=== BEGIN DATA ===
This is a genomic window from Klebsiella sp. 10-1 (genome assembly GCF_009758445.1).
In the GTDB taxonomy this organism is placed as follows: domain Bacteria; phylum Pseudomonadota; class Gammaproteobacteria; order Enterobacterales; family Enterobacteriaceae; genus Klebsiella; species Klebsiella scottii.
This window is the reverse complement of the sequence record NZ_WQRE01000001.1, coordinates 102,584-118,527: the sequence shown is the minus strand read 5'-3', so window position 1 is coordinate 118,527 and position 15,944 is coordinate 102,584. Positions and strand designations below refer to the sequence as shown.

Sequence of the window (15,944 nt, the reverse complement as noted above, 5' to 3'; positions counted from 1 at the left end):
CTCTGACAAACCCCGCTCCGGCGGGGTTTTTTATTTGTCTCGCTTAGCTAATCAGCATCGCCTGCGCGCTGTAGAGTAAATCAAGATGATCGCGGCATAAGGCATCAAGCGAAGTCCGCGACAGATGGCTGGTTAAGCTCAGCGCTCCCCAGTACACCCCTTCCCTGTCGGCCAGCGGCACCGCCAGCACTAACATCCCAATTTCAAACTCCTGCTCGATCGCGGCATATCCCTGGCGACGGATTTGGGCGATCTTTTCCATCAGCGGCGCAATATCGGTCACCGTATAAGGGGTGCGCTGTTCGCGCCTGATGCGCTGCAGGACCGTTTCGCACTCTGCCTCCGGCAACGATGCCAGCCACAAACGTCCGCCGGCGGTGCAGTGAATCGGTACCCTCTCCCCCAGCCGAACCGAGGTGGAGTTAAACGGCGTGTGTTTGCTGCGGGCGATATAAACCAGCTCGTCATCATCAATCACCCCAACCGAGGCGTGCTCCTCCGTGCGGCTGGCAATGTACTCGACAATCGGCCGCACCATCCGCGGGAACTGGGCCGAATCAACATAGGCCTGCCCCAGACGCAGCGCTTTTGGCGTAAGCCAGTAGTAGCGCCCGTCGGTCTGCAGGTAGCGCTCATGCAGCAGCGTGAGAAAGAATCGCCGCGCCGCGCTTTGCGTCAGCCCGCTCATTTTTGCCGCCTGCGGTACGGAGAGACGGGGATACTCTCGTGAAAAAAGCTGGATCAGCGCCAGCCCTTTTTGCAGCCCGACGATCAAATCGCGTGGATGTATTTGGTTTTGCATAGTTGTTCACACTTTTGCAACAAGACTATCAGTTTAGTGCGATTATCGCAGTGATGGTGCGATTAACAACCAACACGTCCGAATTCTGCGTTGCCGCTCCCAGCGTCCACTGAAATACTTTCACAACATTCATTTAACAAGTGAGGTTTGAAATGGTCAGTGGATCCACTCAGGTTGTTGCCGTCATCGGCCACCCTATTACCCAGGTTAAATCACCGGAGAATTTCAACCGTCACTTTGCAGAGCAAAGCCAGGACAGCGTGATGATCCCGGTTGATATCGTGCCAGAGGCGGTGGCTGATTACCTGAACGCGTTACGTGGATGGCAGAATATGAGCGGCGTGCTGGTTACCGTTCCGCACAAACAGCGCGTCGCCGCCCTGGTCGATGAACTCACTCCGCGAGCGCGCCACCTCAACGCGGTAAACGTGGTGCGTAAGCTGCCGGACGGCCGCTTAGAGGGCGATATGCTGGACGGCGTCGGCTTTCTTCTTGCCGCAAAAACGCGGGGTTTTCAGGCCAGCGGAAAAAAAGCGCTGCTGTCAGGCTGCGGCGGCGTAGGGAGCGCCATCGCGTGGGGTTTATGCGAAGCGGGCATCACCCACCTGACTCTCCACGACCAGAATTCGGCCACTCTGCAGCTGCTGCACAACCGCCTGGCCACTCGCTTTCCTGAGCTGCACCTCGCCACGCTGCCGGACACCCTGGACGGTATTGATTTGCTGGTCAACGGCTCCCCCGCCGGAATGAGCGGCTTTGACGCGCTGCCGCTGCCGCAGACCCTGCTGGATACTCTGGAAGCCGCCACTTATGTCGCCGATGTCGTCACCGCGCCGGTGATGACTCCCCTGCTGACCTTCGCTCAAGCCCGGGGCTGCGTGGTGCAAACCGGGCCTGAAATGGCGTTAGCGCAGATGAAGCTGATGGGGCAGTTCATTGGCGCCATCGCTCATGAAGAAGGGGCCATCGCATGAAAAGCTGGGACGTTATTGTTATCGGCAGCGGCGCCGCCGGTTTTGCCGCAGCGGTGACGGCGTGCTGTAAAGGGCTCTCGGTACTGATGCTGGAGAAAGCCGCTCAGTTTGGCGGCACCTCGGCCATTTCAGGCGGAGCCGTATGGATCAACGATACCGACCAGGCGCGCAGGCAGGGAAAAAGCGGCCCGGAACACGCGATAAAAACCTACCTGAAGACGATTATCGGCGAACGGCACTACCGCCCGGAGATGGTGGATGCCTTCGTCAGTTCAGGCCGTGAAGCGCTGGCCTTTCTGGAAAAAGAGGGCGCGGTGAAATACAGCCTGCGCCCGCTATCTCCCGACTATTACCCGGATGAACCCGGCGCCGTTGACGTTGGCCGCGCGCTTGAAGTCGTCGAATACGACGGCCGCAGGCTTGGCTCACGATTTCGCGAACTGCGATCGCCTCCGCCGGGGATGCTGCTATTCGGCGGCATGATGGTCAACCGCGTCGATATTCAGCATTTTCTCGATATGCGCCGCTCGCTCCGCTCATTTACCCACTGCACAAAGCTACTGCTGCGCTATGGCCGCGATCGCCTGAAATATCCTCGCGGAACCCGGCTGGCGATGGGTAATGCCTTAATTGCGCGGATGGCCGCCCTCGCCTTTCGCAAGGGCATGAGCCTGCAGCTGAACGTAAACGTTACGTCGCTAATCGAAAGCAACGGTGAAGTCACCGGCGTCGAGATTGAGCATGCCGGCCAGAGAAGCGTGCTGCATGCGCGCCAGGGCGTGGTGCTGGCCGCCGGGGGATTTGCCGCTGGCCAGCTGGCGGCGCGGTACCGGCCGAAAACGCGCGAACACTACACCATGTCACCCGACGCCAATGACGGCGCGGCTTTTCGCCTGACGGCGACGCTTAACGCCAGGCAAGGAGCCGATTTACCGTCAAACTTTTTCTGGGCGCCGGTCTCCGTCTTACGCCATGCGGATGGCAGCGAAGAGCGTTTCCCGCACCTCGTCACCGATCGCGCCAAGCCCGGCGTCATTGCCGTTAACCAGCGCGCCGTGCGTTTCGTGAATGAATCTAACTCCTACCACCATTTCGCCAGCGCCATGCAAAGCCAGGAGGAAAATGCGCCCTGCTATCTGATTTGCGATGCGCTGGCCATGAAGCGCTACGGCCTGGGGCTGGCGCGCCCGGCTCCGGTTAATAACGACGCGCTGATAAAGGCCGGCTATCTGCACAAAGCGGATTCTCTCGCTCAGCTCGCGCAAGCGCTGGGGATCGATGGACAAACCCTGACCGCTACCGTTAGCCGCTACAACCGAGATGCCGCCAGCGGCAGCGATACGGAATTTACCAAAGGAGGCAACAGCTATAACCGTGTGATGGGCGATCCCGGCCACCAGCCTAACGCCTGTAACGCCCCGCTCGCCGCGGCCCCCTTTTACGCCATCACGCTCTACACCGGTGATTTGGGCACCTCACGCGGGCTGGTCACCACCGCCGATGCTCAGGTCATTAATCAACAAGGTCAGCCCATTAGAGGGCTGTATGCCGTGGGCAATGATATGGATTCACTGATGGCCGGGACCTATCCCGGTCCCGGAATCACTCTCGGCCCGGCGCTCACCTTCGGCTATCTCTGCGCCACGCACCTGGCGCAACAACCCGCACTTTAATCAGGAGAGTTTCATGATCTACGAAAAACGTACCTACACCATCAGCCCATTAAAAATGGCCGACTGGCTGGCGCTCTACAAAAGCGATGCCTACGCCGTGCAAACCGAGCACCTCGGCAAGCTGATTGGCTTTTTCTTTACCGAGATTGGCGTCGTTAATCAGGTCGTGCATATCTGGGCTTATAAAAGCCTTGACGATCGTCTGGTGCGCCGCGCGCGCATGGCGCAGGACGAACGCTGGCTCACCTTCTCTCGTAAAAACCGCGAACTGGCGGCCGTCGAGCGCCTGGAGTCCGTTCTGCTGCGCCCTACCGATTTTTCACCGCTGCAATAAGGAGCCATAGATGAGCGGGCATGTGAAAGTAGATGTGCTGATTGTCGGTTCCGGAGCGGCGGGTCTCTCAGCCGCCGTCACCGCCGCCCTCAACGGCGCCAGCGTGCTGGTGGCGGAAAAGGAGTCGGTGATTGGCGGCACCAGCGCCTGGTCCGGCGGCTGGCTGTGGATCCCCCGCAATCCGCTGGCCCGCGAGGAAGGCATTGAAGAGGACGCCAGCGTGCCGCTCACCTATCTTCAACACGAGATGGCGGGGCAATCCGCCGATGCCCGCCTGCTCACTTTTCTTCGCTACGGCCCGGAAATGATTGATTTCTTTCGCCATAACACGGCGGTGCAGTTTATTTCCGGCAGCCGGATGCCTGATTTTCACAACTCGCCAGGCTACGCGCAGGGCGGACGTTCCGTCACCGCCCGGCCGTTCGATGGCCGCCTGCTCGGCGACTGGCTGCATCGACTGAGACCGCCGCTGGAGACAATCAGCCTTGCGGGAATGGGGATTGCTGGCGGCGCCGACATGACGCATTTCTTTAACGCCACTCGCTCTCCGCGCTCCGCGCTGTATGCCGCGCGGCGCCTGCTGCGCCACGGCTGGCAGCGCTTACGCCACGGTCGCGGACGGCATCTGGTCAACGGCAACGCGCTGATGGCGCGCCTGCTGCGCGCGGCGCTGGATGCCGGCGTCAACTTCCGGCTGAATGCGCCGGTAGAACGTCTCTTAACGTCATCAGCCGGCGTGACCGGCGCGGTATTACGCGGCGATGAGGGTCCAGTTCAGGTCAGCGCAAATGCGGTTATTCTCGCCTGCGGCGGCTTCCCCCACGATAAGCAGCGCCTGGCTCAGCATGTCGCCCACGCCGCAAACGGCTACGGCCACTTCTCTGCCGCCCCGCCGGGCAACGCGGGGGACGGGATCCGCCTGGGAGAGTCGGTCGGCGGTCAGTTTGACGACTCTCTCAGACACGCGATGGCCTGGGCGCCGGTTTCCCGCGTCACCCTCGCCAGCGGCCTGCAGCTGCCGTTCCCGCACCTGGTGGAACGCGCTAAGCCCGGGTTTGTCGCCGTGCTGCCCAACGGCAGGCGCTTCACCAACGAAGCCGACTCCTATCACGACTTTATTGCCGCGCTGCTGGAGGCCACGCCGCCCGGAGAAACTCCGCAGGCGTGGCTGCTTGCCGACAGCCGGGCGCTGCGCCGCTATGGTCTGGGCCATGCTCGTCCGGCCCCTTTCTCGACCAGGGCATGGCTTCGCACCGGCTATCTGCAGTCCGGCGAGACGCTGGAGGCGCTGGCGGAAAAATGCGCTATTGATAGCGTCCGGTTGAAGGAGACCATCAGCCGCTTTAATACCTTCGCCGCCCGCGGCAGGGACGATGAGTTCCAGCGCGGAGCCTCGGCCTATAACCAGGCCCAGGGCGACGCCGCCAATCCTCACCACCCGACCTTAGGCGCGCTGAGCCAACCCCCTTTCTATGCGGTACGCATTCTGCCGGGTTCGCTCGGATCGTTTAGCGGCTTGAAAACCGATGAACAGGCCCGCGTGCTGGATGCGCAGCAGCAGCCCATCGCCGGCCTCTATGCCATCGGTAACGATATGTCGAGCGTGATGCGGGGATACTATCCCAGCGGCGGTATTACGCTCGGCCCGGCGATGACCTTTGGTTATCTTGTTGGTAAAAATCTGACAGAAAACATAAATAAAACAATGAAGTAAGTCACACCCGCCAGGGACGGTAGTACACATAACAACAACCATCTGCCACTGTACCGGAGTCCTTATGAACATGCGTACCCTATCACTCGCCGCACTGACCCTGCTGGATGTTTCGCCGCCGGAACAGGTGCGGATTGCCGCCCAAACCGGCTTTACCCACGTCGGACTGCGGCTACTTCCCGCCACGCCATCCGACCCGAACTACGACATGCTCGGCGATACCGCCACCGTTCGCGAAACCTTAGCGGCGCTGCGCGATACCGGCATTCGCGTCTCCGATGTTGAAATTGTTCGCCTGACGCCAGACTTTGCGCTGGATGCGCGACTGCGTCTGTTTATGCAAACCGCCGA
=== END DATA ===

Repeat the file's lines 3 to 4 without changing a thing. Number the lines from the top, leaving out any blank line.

This window is the reverse complement of the sequence record NZ_WQRE01000001.1, coordinates 102,584-118,527: the sequence shown is the minus strand read 5'-3', so window position 1 is coordinate 118,527 and position 15,944 is coordinate 102,584. Positions and strand designations below refer to the sequence as shown.

Sequence of the window (15,944 nt, the reverse complement as noted above, 5' to 3'; positions counted from 1 at the left end):